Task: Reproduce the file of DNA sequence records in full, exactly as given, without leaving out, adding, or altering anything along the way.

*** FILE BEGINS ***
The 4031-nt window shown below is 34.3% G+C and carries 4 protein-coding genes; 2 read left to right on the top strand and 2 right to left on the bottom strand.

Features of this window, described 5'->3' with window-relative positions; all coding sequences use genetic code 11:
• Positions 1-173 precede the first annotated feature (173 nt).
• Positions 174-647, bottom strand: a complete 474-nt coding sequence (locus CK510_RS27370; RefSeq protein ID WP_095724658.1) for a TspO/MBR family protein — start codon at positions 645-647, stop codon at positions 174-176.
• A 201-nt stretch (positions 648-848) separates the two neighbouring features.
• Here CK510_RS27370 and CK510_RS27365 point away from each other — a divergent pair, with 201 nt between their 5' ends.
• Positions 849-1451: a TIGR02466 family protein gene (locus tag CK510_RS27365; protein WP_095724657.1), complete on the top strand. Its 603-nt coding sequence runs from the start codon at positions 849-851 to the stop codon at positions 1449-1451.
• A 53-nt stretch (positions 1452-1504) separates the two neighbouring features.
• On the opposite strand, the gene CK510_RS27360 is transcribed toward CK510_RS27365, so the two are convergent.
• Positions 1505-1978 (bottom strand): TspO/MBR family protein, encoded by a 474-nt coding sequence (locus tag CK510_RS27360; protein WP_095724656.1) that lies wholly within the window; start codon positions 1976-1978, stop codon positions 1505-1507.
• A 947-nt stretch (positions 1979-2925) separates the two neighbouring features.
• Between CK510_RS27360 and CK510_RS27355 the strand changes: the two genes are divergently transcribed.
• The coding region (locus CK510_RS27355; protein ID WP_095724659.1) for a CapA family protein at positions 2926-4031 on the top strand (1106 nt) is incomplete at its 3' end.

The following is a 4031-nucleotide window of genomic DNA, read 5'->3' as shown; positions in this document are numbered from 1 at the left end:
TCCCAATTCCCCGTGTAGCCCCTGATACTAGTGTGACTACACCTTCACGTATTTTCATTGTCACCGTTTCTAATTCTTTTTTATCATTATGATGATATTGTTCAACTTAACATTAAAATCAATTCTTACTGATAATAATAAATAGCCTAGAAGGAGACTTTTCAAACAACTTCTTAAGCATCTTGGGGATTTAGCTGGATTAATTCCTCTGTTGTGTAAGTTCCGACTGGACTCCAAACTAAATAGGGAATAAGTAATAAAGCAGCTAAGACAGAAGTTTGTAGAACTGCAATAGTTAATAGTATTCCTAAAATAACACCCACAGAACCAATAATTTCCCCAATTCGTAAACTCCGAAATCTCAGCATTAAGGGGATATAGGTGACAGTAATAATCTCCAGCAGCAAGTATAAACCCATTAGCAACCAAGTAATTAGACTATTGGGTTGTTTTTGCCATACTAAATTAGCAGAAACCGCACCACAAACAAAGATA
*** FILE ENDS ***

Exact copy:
The 4031-nt window shown below is 34.3% G+C and carries 4 protein-coding genes; 2 read left to right on the top strand and 2 right to left on the bottom strand.

Features of this window, described 5'->3' with window-relative positions; all coding sequences use genetic code 11:
• Positions 1-173 precede the first annotated feature (173 nt).
• Positions 174-647, bottom strand: a complete 474-nt coding sequence (locus CK510_RS27370; RefSeq protein ID WP_095724658.1) for a TspO/MBR family protein — start codon at positions 645-647, stop codon at positions 174-176.
• A 201-nt stretch (positions 648-848) separates the two neighbouring features.
• Here CK510_RS27370 and CK510_RS27365 point away from each other — a divergent pair, with 201 nt between their 5' ends.
• Positions 849-1451: a TIGR02466 family protein gene (locus tag CK510_RS27365; protein WP_095724657.1), complete on the top strand. Its 603-nt coding sequence runs from the start codon at positions 849-851 to the stop codon at positions 1449-1451.
• A 53-nt stretch (positions 1452-1504) separates the two neighbouring features.
• On the opposite strand, the gene CK510_RS27360 is transcribed toward CK510_RS27365, so the two are convergent.
• Positions 1505-1978 (bottom strand): TspO/MBR family protein, encoded by a 474-nt coding sequence (locus tag CK510_RS27360; protein WP_095724656.1) that lies wholly within the window; start codon positions 1976-1978, stop codon positions 1505-1507.
• A 947-nt stretch (positions 1979-2925) separates the two neighbouring features.
• Between CK510_RS27360 and CK510_RS27355 the strand changes: the two genes are divergently transcribed.
• The coding region (locus CK510_RS27355; protein ID WP_095724659.1) for a CapA family protein at positions 2926-4031 on the top strand (1106 nt) is incomplete at its 3' end.

The following is a 4031-nucleotide window of genomic DNA, read 5'->3' as shown; positions in this document are numbered from 1 at the left end:
TCCCAATTCCCCGTGTAGCCCCTGATACTAGTGTGACTACACCTTCACGTATTTTCATTGTCACCGTTTCTAATTCTTTTTTATCATTATGATGATATTGTTCAACTTAACATTAAAATCAATTCTTACTGATAATAATAAATAGCCTAGAAGGAGACTTTTCAAACAACTTCTTAAGCATCTTGGGGATTTAGCTGGATTAATTCCTCTGTTGTGTAAGTTCCGACTGGACTCCAAACTAAATAGGGAATAAGTAATAAAGCAGCTAAGACAGAAGTTTGTAGAACTGCAATAGTTAATAGTATTCCTAAAATAACACCCACAGAACCAATAATTTCCCCAATTCGTAAACTCCGAAATCTCAGCATTAAGGGGATATAGGTGACAGTAATAATCTCCAGCAGCAAGTATAAACCCATTAGCAACCAAGTAATTAGACTATTGGGTTGTTTTTGCCATACTAAATTAGCAGAAACCGCACCACAAACAAAGATA